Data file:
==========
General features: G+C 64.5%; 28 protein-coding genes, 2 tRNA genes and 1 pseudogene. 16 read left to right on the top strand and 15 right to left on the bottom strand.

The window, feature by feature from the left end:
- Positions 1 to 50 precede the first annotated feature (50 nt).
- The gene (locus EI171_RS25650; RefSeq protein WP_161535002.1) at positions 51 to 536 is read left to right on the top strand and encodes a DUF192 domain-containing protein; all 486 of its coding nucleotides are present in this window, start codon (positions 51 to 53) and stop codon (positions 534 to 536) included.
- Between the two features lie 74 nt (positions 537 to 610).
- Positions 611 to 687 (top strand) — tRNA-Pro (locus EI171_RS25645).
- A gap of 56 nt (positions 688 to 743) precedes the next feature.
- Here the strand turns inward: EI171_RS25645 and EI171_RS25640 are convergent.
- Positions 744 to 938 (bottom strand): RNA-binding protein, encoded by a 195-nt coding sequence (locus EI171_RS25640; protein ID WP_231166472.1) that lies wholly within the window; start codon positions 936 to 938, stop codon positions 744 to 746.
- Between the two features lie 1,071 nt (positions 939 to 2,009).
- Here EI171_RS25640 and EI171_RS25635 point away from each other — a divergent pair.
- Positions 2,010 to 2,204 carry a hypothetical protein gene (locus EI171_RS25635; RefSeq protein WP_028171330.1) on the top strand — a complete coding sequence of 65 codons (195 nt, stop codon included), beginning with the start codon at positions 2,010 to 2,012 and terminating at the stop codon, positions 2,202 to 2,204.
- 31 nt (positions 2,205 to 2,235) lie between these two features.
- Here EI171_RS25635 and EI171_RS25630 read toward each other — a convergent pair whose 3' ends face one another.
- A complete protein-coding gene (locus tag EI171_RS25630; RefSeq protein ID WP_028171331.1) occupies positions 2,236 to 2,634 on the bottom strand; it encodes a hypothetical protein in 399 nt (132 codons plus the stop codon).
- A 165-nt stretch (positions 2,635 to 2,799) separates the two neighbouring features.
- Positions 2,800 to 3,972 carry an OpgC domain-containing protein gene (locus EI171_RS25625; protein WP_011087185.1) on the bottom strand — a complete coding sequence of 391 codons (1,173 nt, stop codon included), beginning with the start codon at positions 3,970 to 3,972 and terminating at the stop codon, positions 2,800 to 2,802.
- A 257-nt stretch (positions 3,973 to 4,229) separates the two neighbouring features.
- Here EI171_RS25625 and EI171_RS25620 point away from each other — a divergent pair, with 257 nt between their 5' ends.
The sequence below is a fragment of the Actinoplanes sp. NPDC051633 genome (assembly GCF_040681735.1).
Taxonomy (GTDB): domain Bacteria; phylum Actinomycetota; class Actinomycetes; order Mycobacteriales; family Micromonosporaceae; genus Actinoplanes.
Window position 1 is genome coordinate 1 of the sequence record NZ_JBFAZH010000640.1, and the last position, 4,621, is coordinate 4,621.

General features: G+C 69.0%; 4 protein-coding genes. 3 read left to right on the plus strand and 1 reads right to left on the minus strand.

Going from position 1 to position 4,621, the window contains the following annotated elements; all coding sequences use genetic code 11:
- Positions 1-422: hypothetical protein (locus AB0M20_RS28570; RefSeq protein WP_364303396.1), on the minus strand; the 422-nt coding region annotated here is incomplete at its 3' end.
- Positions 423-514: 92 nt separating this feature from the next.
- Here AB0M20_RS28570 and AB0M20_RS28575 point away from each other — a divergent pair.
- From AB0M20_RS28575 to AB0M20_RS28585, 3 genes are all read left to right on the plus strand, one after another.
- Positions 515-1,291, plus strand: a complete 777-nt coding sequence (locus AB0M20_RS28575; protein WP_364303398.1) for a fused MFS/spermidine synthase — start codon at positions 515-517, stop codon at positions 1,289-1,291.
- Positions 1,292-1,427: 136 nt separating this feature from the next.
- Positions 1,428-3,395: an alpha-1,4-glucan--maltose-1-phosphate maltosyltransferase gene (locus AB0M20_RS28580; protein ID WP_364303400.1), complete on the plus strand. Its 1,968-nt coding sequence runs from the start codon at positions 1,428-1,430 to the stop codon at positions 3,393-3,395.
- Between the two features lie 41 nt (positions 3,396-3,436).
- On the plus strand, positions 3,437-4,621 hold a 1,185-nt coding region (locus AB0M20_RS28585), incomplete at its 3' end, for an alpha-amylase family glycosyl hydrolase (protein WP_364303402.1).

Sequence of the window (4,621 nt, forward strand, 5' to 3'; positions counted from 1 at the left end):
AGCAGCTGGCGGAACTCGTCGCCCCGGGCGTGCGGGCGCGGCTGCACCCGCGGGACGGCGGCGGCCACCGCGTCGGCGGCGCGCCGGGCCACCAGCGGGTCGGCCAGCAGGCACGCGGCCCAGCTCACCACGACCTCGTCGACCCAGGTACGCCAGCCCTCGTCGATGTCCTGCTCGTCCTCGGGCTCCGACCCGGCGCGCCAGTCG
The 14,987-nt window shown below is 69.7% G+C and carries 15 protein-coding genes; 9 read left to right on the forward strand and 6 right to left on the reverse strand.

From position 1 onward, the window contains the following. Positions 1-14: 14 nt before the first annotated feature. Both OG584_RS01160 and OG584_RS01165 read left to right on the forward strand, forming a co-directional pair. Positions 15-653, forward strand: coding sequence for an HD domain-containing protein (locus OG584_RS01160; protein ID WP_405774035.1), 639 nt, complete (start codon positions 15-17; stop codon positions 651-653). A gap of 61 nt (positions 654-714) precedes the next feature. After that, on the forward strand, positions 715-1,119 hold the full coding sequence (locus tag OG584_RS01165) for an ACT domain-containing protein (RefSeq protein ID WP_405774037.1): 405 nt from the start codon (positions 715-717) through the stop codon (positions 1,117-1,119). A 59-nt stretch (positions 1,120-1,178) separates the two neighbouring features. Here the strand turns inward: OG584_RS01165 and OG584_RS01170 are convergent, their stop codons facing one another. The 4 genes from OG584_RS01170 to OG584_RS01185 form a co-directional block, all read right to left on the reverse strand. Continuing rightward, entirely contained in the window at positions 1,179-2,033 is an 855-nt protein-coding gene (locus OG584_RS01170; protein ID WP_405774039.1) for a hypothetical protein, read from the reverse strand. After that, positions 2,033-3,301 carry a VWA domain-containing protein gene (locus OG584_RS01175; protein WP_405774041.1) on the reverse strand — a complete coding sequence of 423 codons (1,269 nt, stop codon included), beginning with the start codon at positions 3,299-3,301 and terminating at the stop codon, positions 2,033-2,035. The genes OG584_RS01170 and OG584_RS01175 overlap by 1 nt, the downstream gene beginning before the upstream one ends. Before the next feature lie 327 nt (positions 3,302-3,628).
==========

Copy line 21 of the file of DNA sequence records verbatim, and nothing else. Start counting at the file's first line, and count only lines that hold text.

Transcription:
Taxonomy (GTDB): domain Bacteria; phylum Actinomycetota; class Actinomycetes; order Mycobacteriales; family Micromonosporaceae; genus Actinoplanes.